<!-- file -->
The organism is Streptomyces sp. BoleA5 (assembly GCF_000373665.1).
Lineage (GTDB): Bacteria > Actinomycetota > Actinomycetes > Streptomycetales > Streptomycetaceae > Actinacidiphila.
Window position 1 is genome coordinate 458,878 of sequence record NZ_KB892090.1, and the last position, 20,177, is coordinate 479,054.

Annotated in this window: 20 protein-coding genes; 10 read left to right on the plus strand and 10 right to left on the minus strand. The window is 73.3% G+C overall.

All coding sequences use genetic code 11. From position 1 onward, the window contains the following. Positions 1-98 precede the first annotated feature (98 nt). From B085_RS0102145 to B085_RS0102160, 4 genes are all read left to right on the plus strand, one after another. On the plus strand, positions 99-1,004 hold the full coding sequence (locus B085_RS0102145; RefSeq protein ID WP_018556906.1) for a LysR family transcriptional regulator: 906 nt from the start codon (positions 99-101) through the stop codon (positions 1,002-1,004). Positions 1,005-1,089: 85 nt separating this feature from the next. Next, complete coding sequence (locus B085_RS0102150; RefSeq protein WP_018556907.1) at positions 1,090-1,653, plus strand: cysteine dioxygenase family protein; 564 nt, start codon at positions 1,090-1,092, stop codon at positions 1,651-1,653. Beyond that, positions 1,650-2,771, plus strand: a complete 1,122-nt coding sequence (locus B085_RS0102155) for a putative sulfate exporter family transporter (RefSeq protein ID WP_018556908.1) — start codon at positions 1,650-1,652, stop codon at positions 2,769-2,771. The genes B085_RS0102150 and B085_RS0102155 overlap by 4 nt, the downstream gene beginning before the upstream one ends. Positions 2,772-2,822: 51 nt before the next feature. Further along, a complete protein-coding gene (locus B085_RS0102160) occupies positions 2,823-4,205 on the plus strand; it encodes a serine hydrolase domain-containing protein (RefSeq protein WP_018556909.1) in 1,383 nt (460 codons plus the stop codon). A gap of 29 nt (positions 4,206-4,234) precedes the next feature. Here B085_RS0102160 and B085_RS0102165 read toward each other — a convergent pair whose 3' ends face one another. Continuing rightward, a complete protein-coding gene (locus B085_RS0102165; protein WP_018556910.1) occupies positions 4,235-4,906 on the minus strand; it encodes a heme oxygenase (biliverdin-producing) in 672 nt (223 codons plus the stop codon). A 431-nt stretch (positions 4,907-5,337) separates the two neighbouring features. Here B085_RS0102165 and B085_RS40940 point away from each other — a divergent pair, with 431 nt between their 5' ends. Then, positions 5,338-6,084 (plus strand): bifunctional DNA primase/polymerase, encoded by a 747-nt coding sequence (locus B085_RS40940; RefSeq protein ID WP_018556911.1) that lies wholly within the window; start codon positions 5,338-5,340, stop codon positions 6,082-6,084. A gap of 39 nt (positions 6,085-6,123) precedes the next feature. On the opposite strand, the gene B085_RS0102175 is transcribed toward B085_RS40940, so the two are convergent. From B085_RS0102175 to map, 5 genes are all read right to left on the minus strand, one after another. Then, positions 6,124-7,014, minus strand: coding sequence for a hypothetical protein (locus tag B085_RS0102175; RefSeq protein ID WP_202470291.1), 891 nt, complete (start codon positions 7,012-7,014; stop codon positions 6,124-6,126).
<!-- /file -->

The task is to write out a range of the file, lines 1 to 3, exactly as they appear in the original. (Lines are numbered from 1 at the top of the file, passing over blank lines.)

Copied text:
The organism is Streptomyces sp. BoleA5 (assembly GCF_000373665.1).
Lineage (GTDB): Bacteria > Actinomycetota > Actinomycetes > Streptomycetales > Streptomycetaceae > Actinacidiphila.
Window position 1 is genome coordinate 458,878 of sequence record NZ_KB892090.1, and the last position, 20,177, is coordinate 479,054.